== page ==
Патент USA US2412919код для вставки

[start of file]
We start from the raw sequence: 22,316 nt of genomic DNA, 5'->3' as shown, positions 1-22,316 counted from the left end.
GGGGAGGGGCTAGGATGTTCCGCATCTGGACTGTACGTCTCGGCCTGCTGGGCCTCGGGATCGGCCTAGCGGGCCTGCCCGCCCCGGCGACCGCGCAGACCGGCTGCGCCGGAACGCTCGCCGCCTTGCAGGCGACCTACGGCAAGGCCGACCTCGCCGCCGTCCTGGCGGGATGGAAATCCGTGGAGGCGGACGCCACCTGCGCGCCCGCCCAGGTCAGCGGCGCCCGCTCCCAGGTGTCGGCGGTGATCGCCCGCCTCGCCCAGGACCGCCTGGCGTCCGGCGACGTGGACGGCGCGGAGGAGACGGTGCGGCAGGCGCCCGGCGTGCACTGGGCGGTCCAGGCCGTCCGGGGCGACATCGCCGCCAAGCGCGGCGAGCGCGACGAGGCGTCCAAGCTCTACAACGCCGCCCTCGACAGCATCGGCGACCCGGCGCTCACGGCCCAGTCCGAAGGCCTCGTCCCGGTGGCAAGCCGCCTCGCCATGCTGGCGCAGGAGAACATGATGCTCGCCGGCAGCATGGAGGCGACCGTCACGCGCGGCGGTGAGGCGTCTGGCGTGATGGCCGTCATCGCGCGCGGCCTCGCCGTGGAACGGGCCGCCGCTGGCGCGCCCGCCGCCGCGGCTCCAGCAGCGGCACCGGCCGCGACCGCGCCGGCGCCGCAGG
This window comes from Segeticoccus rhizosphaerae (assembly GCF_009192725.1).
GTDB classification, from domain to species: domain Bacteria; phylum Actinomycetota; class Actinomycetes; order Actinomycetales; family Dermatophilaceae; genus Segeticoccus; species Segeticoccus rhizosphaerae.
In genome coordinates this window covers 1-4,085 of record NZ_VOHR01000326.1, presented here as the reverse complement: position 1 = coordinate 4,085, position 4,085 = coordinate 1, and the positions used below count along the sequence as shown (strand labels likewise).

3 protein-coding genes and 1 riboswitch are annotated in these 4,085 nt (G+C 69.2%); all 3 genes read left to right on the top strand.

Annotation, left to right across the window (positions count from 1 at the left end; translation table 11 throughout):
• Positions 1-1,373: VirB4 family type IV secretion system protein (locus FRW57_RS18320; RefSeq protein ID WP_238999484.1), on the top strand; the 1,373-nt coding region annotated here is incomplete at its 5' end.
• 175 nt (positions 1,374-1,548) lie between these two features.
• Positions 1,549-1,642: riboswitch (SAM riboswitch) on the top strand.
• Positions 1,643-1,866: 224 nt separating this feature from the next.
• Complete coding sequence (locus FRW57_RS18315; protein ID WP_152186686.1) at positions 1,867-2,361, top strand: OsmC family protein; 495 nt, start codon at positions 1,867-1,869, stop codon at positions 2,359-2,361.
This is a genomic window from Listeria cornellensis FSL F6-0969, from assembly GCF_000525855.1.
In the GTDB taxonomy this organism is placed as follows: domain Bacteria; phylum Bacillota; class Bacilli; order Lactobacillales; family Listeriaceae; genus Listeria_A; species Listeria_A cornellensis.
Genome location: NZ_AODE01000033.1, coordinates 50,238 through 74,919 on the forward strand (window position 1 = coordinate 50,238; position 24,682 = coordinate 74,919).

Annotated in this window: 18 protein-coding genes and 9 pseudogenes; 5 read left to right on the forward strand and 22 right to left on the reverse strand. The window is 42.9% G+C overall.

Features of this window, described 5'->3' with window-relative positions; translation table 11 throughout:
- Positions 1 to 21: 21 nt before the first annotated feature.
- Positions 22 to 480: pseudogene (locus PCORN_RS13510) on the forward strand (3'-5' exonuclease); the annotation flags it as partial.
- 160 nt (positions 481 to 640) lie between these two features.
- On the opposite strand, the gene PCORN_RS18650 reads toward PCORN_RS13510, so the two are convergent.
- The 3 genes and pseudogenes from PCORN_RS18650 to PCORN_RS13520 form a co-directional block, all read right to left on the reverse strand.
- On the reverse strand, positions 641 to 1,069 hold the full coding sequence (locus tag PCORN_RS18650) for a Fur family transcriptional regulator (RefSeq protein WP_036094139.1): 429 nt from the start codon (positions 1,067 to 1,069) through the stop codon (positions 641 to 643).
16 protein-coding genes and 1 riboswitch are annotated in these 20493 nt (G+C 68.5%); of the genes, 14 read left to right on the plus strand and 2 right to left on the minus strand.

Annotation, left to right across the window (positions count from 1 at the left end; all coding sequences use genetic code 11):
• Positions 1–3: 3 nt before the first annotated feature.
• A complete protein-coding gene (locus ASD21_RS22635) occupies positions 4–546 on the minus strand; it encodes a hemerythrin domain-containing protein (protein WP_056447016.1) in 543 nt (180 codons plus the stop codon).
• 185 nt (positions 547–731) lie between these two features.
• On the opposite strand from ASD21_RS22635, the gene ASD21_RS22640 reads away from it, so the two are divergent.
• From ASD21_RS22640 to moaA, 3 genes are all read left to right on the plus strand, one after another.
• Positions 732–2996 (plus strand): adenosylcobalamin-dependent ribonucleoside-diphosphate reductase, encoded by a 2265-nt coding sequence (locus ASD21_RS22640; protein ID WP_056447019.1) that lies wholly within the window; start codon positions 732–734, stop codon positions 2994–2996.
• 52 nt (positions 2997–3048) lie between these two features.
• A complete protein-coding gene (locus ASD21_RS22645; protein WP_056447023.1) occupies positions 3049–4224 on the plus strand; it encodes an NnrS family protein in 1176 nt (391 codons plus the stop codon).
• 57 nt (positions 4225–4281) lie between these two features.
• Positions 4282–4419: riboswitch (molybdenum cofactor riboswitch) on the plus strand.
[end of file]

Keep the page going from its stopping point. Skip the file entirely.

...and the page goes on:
Dec. 17, 1945. ` J. SLEPIAN ~ 2,412,919 cIRcUIT-INTERRUPTER Filed March 27, 1943 2 vSheets-Shea?. l fill \ \ _' " A . l 7 . ¿El -INVENTOR Josep/2 S/@p/'a/Z .IW/Q. W Patented Dec. 17, 1946 2,412,919 UNITED STATES PATENT GFFICE 2,412,919 CIRCUIT INTERRUPTER Joseph Slepian, Pittsburgh, Pa., assigner to West inghouse Electric Corporation, East Pittsburgh, Pa., a corporation of Pennsylvania 1 > Application March 27, 1943, serial »10.480.733 1o claims. (o1. zoo-_148) 2 This invention relates to circuit interrupters ' in general, and, more particularly, to circuit in terrupters of the type which utilize an aro ex tinguishing gas to effect-turbulence within the Fig. 4 is an enlarged fragmentary plan view of the top fixed electrode looking down on the line IV-IV of Fig. 2; ' Fig. 5 is an elevational View, partly in section, arcing region to assist in extinguishing the arc 5 of a circuit interrupter embodying a modiñcation drawn during a circuit interrupter opening of my invention; ' operation. Fig. 6 is an inverted View in section taken on An object of my invention is to provide an improved circuit interrupter having cooperable line VI--VI of Fig. 5; and f Fig. 7 is an inverted View in section taken on electrodes, in at least one of which are disposed 10 the line vri-vir of Fig. 5. a plurality of gas conducting apertures. Referring to the drawings, and more particu Another object is to provide an improved cir cuit interrupter which' sends a plurality of gas jets at substantially acoustic velocity into the arcing region. A further object is to provide 'an improved circuit interrupter which has cooperable perfo .larly to Fig. 2, the reference numeral I designates a fixed plate electrode to which a terminal 2 is rigidly attached. The fixed plate electrode I has 15 Y'formed therein a plurality- of exit apertures 3 inclined helically as more clearly shown in Figs. 3 and 4. rated electrodes, and to send a plurality of gas Cooperating with the ñxed plate electrode I is jets at near acoustic velocity through the perfo 4Va second fixed plate electrode 4 which has a con ratlons or apertures in one electrode into the 20 tact portion 5, and which has a terminal 6 rigidly arcing region and out the perforations yor aper connected thereto. The fixed plate electrode 4 tures in the other cooperable electrode also at has'formed therein a plurality of inlet apertures near acoustic velocity to effect rapid extinction 'I inclined helically as more clearly shown in Fig. of the arc drawn between the electrodes. 3. _It Will be observed that the exit apertures 3, Another object is to provide an improved cir 25 provided in the fixed plate electrode I, are in cuit interrupter having at least one gas conduct clined helically in an opposite direction from the ing pa-ssage through one electrode to' not only direction of the helically inclined inlet apertures effect turbulence in the arcing region but also to ‘I formed in the ñxed plate electrode 4, as more Aeffect a lateral movement of the arc to distribute clearly shown inr Fig. 3, the purpose for which the heating effect of the terminal of the arc over 30 will appear more clearly hereinafter. the surface of the electrode. ` ’ A more speciiic object is to provide an improved -circuit interrupter comprising a pair or cooper' Disposed between lthe- fixed plate electrodes I, 4 and maintaining `them‘in spaced relation is an "insulating ring 8', more clearly shown in Fig. 2. -able electrodes between which :an arc-may be Also disposed between' the plate electrode I, 4 is established, and to provide gas conducting aper 35 an insulating plate 9'. v¿'I‘hreadedly secured to the tures in both electrodes inclined helically in op `iixed plate electrode 4 ist an insulating tubular , posite directions to effect both turbulence and ñared conduit member I0, which serves to 'con lateral arc movement in the arcing'reg'ion be =duct a suitable arc extinguishing gas, in this in tween the electrodes. ‘ ' ' ~stance compressed air, toward the inlet apertures Another object is to provide an annular arcing 40 "I' disposed in the fixed plate electrode 4, as shown Vpassage between two cooperable electrodes in more clearly by the arrows in Fig. 2. which the established arc may be moved laterally. The fixed plate electrode | has an upstanding For purposes of illustration I describe my in guide portion II which serves to guide a movable vention as applied to circuit interrupters of the ltubular conducting bridging electrode I 2. In the 'compressed air type. Other gases such as carbon 45 closed circuit position of the interruptor the dioxide, hydrogen, etc., may, however, be used. movable tubular bridging electrode I 2 engages the . .Further objects and advantages oi my inven lContact portion 5 of the fixed plate electrode 4 'tion' will readily become- apparent upon a reading toelectrically connect the plate electrodes I, 4. ofthe following specification taken in conjunc r‘Consequently,.the electrical ycircuit through the »tion withi the drawings, in which: ' 50 vinterrupter >in the ‘closed circuit position (not _ Figure 1` is a plan view of a circuit interruptor l“slîiowrn comprises the terminal 2, the fixed plate embodying my invention; ` ’ ' Fig. 2 isa -view in cross section taken on the line II--II of Fig. 1; electrode l, the' movable tubular' bridging elec trode> I2 ; Contact portion 5 of 'fixed plate electrode 4 to the other terminal `6 of. the interruptor." ’ = Fig. 3 'is a view in cross section taken on the, 55 Exit apertures '3"a1'e' also provided in the mov line vIII-III-‘oi' Fig. 2; ' 1 able tubular electrode I2 and also in the upstand 2,412,919 3 d ing guide portion II, as more clearly shown in Fig. 2. It is, therefore, desirable to prevent a rotation of the movable tubular bridging elec trode I2 with respect to the fixed plate electrode I. The key I3, rigidly secured to the electrode I2 sliding in the longitudinal 'recess I4 provided in the upstanding lguide portion II, prevents rota The arc I 6 is carried rapidly around the an nular arcing passage I 5 at high velocity and per mitted to play between the annular portions of the electrode plates I and ß relatively unimpeded and unrestricted. At a current zero the arc will not restrike because of the increase in dielectric strength of the air within the rannular interelec trode arcing passage I5 caused by the turbulence tion of the bridging electrode I2 with respect to of the air jets passing through the inlet aper the plate electrode I. Referring to Figure 2 it will be observed that ’ tures 7 in plate electrode 4 at substantially acous the insulating ring 8 cooperates with the insu tic velocity. Also the rotation of the arc I5 lating plate 9 to form an annular interelectrode around the annular arcing passage I5 distributes arcing passage generally designated by the refer the heating effect over the extended surfaces of he electrodes I, 6 to minimize the emission cf ence numeral I5 the ends of which are bounded ionized metallic particles from the plate elec by annular arcing members formed by the in trodes I, ll. rl‘he .arc I 6 is extinguished-at the wardly exposed surfaces of electrodes I and 4 respectively. The edge portions of the insulating first current Zero, and suitable means not shown ring 8 and insulating plate 9 adjacent the arcing may then stop the compressed air ñow. passage I5 have apertures formed therein to align In the embodiment of my invention shown in Figs. 5 through '7 inclusive there is provided a with the apertures 3, 'I of plate electrodes I, 4 as more clearly shown in Fig. 2. Positioning pins fixed tubular electrode 2l having a plurality of inlet apertures 22 preferably generally uniformly I8, as more clearly shown in Fig. 2, prevent rota~ tion of the insulating plate 9A with respect to the distributed across the face thereof. An insulat ing gas conduit 23 is threadedly secured to the _fixed plate electrode 4. During the opening operation of the interrupter fixed tubular electrode 2 I, and the passage of gas therethrough is controlled by the electrically ac the movable tubular electrode I2 is moved up tuated valve generally designated by the refer wardly by any suitable means to separate from the portion 5 of fixed plate electrode 4 to estab ence numeral 2d. Surrounding the tubular electrode 2I is an in lish an arc designated'by Vthe-reference numeral I6 in Fig. 2. The arc extinguishing gas, in this 30 sulating casing 25, in this instance cylindrical, instance compressed air, forced upwardly through which also serves as a guide for a movable tubu the tubular dared conduit II! passes through the helically inclined inlet apertures 'I of ñxed plate _ electrode 4 to result in a plurality of air jets lar electrode 26. Terminal k2'I is rigidly secured to the fixed tubular electrode 2l, and a terminal 23 is rigidly secured to the movable tubular elec trode 2’5 as 'more clearly shown in Fig. 5. Consequently in the closed circuit >positicnof the interrupter (not shown) the electrical circuit therethrough comprises terminal 28., movable tu bular electrode 2S, ñxed tubular electrode 2I, to terminal 21. Disposed in the movable tubular electrode 25 are a plurality of exit apertures 29 also preferably generally uniformly distributed across the face thereof. The reference numeral 30 generally des ignates the interelectrode arcing region. During the opening operation of the inter rupter shown in Fig. 5 the movable tubular elec. trode 25 is moved upwardly to separate` from the which enter the annular interelectrode arcing . passage I5 turbulently. The air flow through the inlet apertures ‘I produces not only a very high turbulence in the annular passage I5, but also produces an _angular momentum which causes a mass circulation of the air around the annular f interelectrode arcing passage I5 at high Velocity. The angular momentum carries the arc IB, which is initially established, rapidly around the an nular arcing passage I5 on the extended surfaces of the plate electrodes,A I, 4.Y Fig. 3 shows the position of the arc I6 after it has been carried part way around the annular arcing passage I5 to a position designated by the reference nu _meral I'I. I have found that for a circuit interrupter of the type shown in Figs. l-4 inclusive which is designed for 15,000 volts, 60 cycles, and large cur rents, thatA the pressure at the entrance. to the linlet apertures 'I in ñxed plate- 4 may be substan-- fixedv tubular electrode. 2I to draw an arc 3l >in V the interelectrode arcing region 30 and which is permitted to play relatively` unimpeded and un~ restricted between the electrodes 2l and 25 now serving as arc terminal members. Simultaneous ly, a suitable means (not shown) operates the tially 60 pounds per square inch absolute pres- 7“ electrically actuated' valve 25 to force a stream sure. The total area of the inlet apertures ‘I of gas, in this instance compressed air. upwardly is approximately 1115 of the eiîective> area of the fixed plate electrode 4. The interelectrode pres sure within the annular arcing passage I5 may be 30 pounds per square inch absolute pressure. ‘T1 Consequently the air jets coming into the annu lar arcing passage I5 through the inlet apertures 'I in fixed plate electrode 4 will have substantially the velocity of sound-in air, that is 14,000 inches: Der second. Y through the insulating conduit 23 and upwardly through the inlet apertures 22 into the arcing region 30. ~. / The compressed air jets passing through the ñxed tubular electrode 2l produce turbulence within the interelectrode arcing region 30 to ex tinguish the arc 3l at the first current zero. The direction of the compressed airV ilow is indicated by the arrows in Fig. 5. . , The total area of the exit apertures 3 in fixed For a circuit interrupter of the type shown in plate electrode I is substantially Tis of the eifec tive area of fixed plate electrode I. Atmospheric Fig. 5 designed for 15,000 volts, v60 cycles, and for high current, the separation between the fixed electrode 2l and the movable electrode 26 may be pressure, that is 15 pounds per square inch abso- ' lute pressure, prevails outside of the ñxed plate TI) taken as l centimeter at arc extinction. The electrode I. Consequently the air jets which pass transient peak voltage which the arcing'region through the exit apertures '3 in ñxed plate elec 20 must stand after current zero will be under-50 trode I will have substantially lthe velocityv of ` kv. This dielectric strength can be insured by providing that the compressed air in this space sound in air. The width between the plate elet»4 is at 30 pounds per square inch absolutelpres' trodes I. 4 may be approximately ‘f’a inch. 2,412,919 6 sure. After the transient it may fall to normal 15 `pounds per square inch absolute pressure. Compressed air is injected into the arcing re gion 30 at about acoustic velocity or 14,000 inches per second through the inlet apertures 22 in the fixed electrode 2| . The driving pressure is then 60 pounds per square inch absolute. The area of the apertures 22 may be substantially il@ the bodiments shown in the drawings the ratio is 1:2 which gives the best results. The pressure of the gas on the low pressure side of any of the electrodes I, 4, 2l, 26 should be from 1A to 3A, of the gas pressure on the high pressure side of the particular electrode. The preferred pressure is from 1)/8 to 578 of that on the high pressure side of the electrode. In the area of the ñxed electrode 2l. The area of the exit apertures 29 in movable electrode 20 may be substantially 1%; of the electrode area. There fore, the 30 pounds per square inch interelec trode pressure will discharge the air out through the exit apertures 2S in the movable electrode two breakers shown, the pressure on the low pressure side of any of the electrodes is 1/2 that on the high pressure side. This I have found to give the best results. Although I have shown and described specific structures it is to be clearly understood that the 26 at substantially acoustic velocity to atmos l5 same were merely for purposes of illustration, pheric pressure. and that changes and modifications may readily The air between the electrodes 2l, 26 will be be made by those skilled in the art without de in a highly turbulent state. The intensity fac parting from the spirit and scope of the inven tion. ` L' tor of the turbulence will be close to acoustic velocity, or 3.104 cm./sec. The scale factor of 20 I claim as my invention: ' the turbulence will be about 0.5 cm. The eiîec l. In a circuit interrupter, a pair of relatively tive diffusion coefficient due to this turbulence movable electrodes between which an arc is es will be of the order of the product of these fac tablished, means forming an annular arcing pas tors or about 104. sage disposed between the electrodes, an annular The time constant for the decay of ionization 25 arcing member disposed at each end of said arc and temperature in the interelectrode space will ing passage and between which said arc is adapt be ed to be moved relatively unimpeded and unre stricted, said arcing members having a plurality d2 of gas conducting apertures formed therein, and ä 30 means forcing gas under pressure at high velocity where d is the interelectrode separation and D is the effective diffusion coefficient. Taking d=1 and D=104, this gives a time constant of 10 mi unidirectionally through said apertures and said. arcing passage to create a highly turbulent at mosphere therein for extinguishing the arc. 2. In a circuit interrupter, a pair of electrodes croseconds, which is fast enough to ensure arc 35 between which an arc is established, at least one extinction in any practical circuit. of the electrodes having a plurality of gas con Figs. 6 and 7 show a comparison of aperture ducting aperturesformed therein which are in areas provided in the electrodes 2|, 26. clined helically. Although I have shown an application of my 3. In a circuit interrupter, a pair of cooperable invention to two different types of circuit inter 40 electrodes between which an arc may be estab rupters operating at 15,000 volts, 60 cycles, and lished, both electrodes having formed therein a at high currents it is to be clearly understood that plurality of gas conducting apertures, the aper for higher or lower voltage ratings or currents tures in the pair of electrodes being inclined hel the dimensions and also the pressure of the gas ically in opposite directions. used would necessarily be varied to suit the oper 4. In a circuit interrupter, a pair of cooperable ating conditions desired. eiectrodes between which an arc may be estab It will also be apparent that in both embodi lished, at least one electrode being substantially ments of my invention shown and described, the compressed air is injected in the form of a plu rality of air jets at acoustic velocity into the .~ arcing region, and is also exhausted out of the arcing region at acoustic velocity. Using com pressed air as the arc extinguishing gas, the ve locity of the air jets entering and leaving the arcing region should be in the range from 5,000 fiat and having one gas conducting aperture therein which is inclined with respect to the lon gitudinal axis of the electrode. 5. In a circuit interrupter, a relatively fixed tubular electrode closed at one end except for a plurality of apertures disposed therein, a oo operable movable tubular electrode also closed at “ one end except for a plurality of apertures dis inches per second to 14,000 inches per second, the latter figure being the numerical value of acous posed therein, a relatively tight fitting insulating tic velocity in air. My preferred range of veloc ities is, however, from 10,000 inches per second to 14,000 inches per second using compressed air. serving as a guide for the movable electrode and For other gases the numerical value of the Ve locity of sound is different from that in air. In hydrogen, for example, the velocity of sound is approximately four times that for air. Using other gases than air, the range of ve locities of the jets entering and leaving the arc ing region should be between 30% and 100% of casing surrounding the fixed electrode and also forming> an arcing region between the apertured surfaces of said electrodes, and means for forcing gas through the apertures in the fixed electrode into the arcing region and out through the aper tures in the movable electrode at a rate to create within the arcing region a turbulent atmosphere having a high coeflicient of diffusion to quickly extinguish the arc drawn between the electrodes. 6. In a circuit interrupter, a pair of electrodes the velocity of sound in the gas used. The pre between which an arc is established, means form ferred range is from '70% to 100% of the velocity ing an annular arcing passage disposed between of sound in the gas used. 70 the electrodes, at least one of the electrodes hav I have found that the ratio of the total inlet ing a plurality of gas conducting apertures formed aperture area in the inlet electrode to the total therein which are inclined helically. exit aperture area in the exit electrode should be '7. In a circuit interrupter, a pair of electrodes in the range from 1:1 to 1:3. My preferred between which an arc is established, means form "il ing an annular arcing passage disposed between range is between 1:11A to 1:21/2. In both em v'.aeraa-le .theelectrodes,A both the electrodes having‘a'íplu .plurality _of -gas exhaust :openings therethrough, rality of gas conducting apertures ¿formed there in `Which îare inclined ¿helically in A,opposite direc tions. means ¿for establishing `an '.arc. between said arc terminal members, and means for causing fa y'high vVelocity ‘blast of gas `to flow longitudinally , i8.. Ina circuit‘interruptenmeans of insulating Ci through said tubular vmember, said'inlet openings material 'deñn‘ing `'the iside walls :of an arc cham insaid one arc terminal member causing aïhig-h ber, a pair of arc terminal members disposed >in degree of turbulence in said arc -chamber, said spaced relation Y'and >arranged >.with respect to said exhaust openings in said other arc «terminal mem 'means of ¿insulating .material to enclose the op .posecl ends of `saidarc chamber, means for estab r:lishing an arc between said .aro .terminal mem bers, one of said arc terminal members having a vplurality of .generally uniformly distributed gas inlet rpassages therethrough, :means ier imoying .arc extinguishing gas fat .high velocity Vthrough - said inlet ‘passages :to `crea-gte .a highly turbulent atmosphere Within said chamber, .said other arc terminal member ~'having .a plurality >of generally uniformly distributed gas exhaust passages there through the total cross-,sectional area vof ‘which y is .such to' enable ysaid gas to exhaust from said chamber lat a vvelocity substantially equal to the inlet velocity -to enhance the turbulence -within 'the are chamber and bring .about a rapid ,diffu v»sion of Aions .and .quickly extinguish >the arc. '_9. In a circuit interrupter, a tubular member of insulating material, a pair of arc terminal members .of conducting material adapted to -be .positioned in .spaced relation within said tubular member .to provide rend walls of an arcing cham ber being so -proportioned `with respect ,to :said li) inlet openings to .cause said gas to exhaust :there through at substantially` the same Velocity ras .the gas entering lsaid chamber to .enhance the tur bulent effect 'in .the :arc chamber to quickly de ionize and extinguish the arc :and »to maintain the gas :therein -at a predetermined pressure. 10. In a circuit interrupter of the compressed gas type, a .pair of spaced >generally iiiat `arcter minal members between which `an arc is adapted to play, tubular tmeans rof insulating material ex tending 'between said arc terminal members Lto dei-lne .therewith an .arc chamber, `said arc ter minal :members having `a .plurality of apertures therein to permit va unidirectional flow of >gas through said arc chamber, means forestablishing an .arc .between >said farc terminal members, and means :for moving gas‘under suiiicient pressure ‘to produce a iiow through said apertures of the order of 30% to 100% acoustic velocity, said apertures fber, one of said arc terminal members having a being so arranged to ¿produce within said arc chamber a highly turbulent atmosphere having a high effective diñusion coeñ‘ìcient to quicklyex plurality of gas ‘inlet openings therethrough, the tinguish the arc. other of Vsaid are :terminal members 'having a JOSEPH SLEPIAN.